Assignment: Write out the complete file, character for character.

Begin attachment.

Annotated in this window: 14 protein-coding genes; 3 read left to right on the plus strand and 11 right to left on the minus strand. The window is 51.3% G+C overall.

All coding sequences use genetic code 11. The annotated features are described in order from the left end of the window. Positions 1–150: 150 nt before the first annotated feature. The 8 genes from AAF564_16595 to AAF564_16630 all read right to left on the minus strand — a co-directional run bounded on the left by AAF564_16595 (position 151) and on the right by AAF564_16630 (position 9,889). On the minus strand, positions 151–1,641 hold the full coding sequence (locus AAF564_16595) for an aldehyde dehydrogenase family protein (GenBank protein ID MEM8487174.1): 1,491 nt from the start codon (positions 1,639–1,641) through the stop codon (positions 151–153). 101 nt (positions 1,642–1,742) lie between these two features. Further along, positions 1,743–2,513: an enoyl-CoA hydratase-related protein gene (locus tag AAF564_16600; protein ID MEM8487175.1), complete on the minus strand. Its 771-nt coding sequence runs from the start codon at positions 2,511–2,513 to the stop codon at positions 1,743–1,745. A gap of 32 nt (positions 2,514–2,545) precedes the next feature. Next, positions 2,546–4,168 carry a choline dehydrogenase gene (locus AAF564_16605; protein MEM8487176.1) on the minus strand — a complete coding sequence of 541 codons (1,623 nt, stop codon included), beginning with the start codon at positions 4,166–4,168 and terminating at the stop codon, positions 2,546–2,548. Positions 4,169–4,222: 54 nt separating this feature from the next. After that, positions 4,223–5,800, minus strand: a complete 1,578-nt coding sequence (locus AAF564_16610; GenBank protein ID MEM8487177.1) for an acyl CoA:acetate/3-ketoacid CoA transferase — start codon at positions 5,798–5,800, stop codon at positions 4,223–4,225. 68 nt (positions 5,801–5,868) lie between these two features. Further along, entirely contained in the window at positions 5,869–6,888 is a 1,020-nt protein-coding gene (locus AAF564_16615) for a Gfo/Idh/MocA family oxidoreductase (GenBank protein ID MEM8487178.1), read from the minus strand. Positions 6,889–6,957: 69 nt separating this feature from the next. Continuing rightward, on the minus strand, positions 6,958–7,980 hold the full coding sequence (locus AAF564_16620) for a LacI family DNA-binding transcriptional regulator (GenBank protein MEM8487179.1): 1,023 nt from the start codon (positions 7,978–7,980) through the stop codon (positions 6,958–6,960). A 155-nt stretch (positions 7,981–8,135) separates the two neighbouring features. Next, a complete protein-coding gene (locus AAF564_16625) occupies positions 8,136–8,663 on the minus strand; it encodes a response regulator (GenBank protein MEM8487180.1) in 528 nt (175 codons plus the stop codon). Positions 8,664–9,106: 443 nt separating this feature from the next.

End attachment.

Annotated in this window: 14 protein-coding genes; 3 read left to right on the plus strand and 11 right to left on the minus strand. The window is 51.3% G+C overall.

All coding sequences use genetic code 11. The annotated features are described in order from the left end of the window. Positions 1–150: 150 nt before the first annotated feature. The 8 genes from AAF564_16595 to AAF564_16630 all read right to left on the minus strand — a co-directional run bounded on the left by AAF564_16595 (position 151) and on the right by AAF564_16630 (position 9,889). On the minus strand, positions 151–1,641 hold the full coding sequence (locus AAF564_16595) for an aldehyde dehydrogenase family protein (GenBank protein ID MEM8487174.1): 1,491 nt from the start codon (positions 1,639–1,641) through the stop codon (positions 151–153). 101 nt (positions 1,642–1,742) lie between these two features. Further along, positions 1,743–2,513: an enoyl-CoA hydratase-related protein gene (locus tag AAF564_16600; protein ID MEM8487175.1), complete on the minus strand. Its 771-nt coding sequence runs from the start codon at positions 2,511–2,513 to the stop codon at positions 1,743–1,745. A gap of 32 nt (positions 2,514–2,545) precedes the next feature. Next, positions 2,546–4,168 carry a choline dehydrogenase gene (locus AAF564_16605; protein MEM8487176.1) on the minus strand — a complete coding sequence of 541 codons (1,623 nt, stop codon included), beginning with the start codon at positions 4,166–4,168 and terminating at the stop codon, positions 2,546–2,548. Positions 4,169–4,222: 54 nt separating this feature from the next. After that, positions 4,223–5,800, minus strand: a complete 1,578-nt coding sequence (locus AAF564_16610; GenBank protein ID MEM8487177.1) for an acyl CoA:acetate/3-ketoacid CoA transferase — start codon at positions 5,798–5,800, stop codon at positions 4,223–4,225. 68 nt (positions 5,801–5,868) lie between these two features. Further along, entirely contained in the window at positions 5,869–6,888 is a 1,020-nt protein-coding gene (locus AAF564_16615) for a Gfo/Idh/MocA family oxidoreductase (GenBank protein ID MEM8487178.1), read from the minus strand. Positions 6,889–6,957: 69 nt separating this feature from the next. Continuing rightward, on the minus strand, positions 6,958–7,980 hold the full coding sequence (locus AAF564_16620) for a LacI family DNA-binding transcriptional regulator (GenBank protein MEM8487179.1): 1,023 nt from the start codon (positions 7,978–7,980) through the stop codon (positions 6,958–6,960). A 155-nt stretch (positions 7,981–8,135) separates the two neighbouring features. Next, a complete protein-coding gene (locus AAF564_16625) occupies positions 8,136–8,663 on the minus strand; it encodes a response regulator (GenBank protein MEM8487180.1) in 528 nt (175 codons plus the stop codon). Positions 8,664–9,106: 443 nt separating this feature from the next.